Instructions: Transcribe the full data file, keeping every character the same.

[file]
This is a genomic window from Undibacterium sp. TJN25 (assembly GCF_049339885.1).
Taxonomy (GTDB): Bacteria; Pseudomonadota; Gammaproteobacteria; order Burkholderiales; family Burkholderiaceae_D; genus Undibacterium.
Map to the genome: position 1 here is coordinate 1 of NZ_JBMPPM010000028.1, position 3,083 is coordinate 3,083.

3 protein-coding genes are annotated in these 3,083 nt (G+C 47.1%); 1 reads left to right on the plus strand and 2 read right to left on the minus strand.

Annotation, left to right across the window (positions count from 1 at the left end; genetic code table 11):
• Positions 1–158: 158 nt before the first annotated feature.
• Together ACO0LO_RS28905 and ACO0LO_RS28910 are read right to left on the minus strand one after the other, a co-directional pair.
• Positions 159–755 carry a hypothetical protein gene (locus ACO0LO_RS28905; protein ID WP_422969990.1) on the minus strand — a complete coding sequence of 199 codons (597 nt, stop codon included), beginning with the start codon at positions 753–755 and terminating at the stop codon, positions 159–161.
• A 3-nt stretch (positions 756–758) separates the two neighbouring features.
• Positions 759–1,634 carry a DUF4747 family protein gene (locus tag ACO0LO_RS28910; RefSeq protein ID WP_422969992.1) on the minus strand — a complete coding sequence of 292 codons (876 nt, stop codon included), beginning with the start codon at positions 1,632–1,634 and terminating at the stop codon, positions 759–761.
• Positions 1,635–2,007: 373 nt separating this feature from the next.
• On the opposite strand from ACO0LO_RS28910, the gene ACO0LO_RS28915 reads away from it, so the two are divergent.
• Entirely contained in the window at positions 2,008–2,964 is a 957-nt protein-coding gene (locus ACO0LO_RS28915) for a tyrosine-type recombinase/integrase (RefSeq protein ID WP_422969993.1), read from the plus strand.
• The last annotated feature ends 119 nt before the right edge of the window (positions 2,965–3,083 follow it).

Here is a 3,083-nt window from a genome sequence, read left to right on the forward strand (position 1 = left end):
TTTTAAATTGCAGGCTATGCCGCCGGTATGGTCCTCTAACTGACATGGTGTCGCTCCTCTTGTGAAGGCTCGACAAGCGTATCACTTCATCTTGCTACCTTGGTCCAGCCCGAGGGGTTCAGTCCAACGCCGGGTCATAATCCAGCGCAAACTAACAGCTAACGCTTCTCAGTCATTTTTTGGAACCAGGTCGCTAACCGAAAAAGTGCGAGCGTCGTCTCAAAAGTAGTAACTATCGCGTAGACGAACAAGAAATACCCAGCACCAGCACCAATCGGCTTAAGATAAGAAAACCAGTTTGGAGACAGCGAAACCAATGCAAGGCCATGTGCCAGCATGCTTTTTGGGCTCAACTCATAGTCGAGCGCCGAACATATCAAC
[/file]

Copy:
This is a genomic window from Undibacterium sp. TJN25 (assembly GCF_049339885.1).
Taxonomy (GTDB): Bacteria; Pseudomonadota; Gammaproteobacteria; order Burkholderiales; family Burkholderiaceae_D; genus Undibacterium.
Map to the genome: position 1 here is coordinate 1 of NZ_JBMPPM010000028.1, position 3,083 is coordinate 3,083.

3 protein-coding genes are annotated in these 3,083 nt (G+C 47.1%); 1 reads left to right on the plus strand and 2 read right to left on the minus strand.

Annotation, left to right across the window (positions count from 1 at the left end; genetic code table 11):
• Positions 1–158: 158 nt before the first annotated feature.
• Together ACO0LO_RS28905 and ACO0LO_RS28910 are read right to left on the minus strand one after the other, a co-directional pair.
• Positions 159–755 carry a hypothetical protein gene (locus ACO0LO_RS28905; protein ID WP_422969990.1) on the minus strand — a complete coding sequence of 199 codons (597 nt, stop codon included), beginning with the start codon at positions 753–755 and terminating at the stop codon, positions 159–161.
• A 3-nt stretch (positions 756–758) separates the two neighbouring features.
• Positions 759–1,634 carry a DUF4747 family protein gene (locus tag ACO0LO_RS28910; RefSeq protein ID WP_422969992.1) on the minus strand — a complete coding sequence of 292 codons (876 nt, stop codon included), beginning with the start codon at positions 1,632–1,634 and terminating at the stop codon, positions 759–761.
• Positions 1,635–2,007: 373 nt separating this feature from the next.
• On the opposite strand from ACO0LO_RS28910, the gene ACO0LO_RS28915 reads away from it, so the two are divergent.
• Entirely contained in the window at positions 2,008–2,964 is a 957-nt protein-coding gene (locus ACO0LO_RS28915) for a tyrosine-type recombinase/integrase (RefSeq protein ID WP_422969993.1), read from the plus strand.
• The last annotated feature ends 119 nt before the right edge of the window (positions 2,965–3,083 follow it).

Here is a 3,083-nt window from a genome sequence, read left to right on the forward strand (position 1 = left end):
TTTTAAATTGCAGGCTATGCCGCCGGTATGGTCCTCTAACTGACATGGTGTCGCTCCTCTTGTGAAGGCTCGACAAGCGTATCACTTCATCTTGCTACCTTGGTCCAGCCCGAGGGGTTCAGTCCAACGCCGGGTCATAATCCAGCGCAAACTAACAGCTAACGCTTCTCAGTCATTTTTTGGAACCAGGTCGCTAACCGAAAAAGTGCGAGCGTCGTCTCAAAAGTAGTAACTATCGCGTAGACGAACAAGAAATACCCAGCACCAGCACCAATCGGCTTAAGATAAGAAAACCAGTTTGGAGACAGCGAAACCAATGCAAGGCCATGTGCCAGCATGCTTTTTGGGCTCAACTCATAGTCGAGCGCCGAACATATCAAC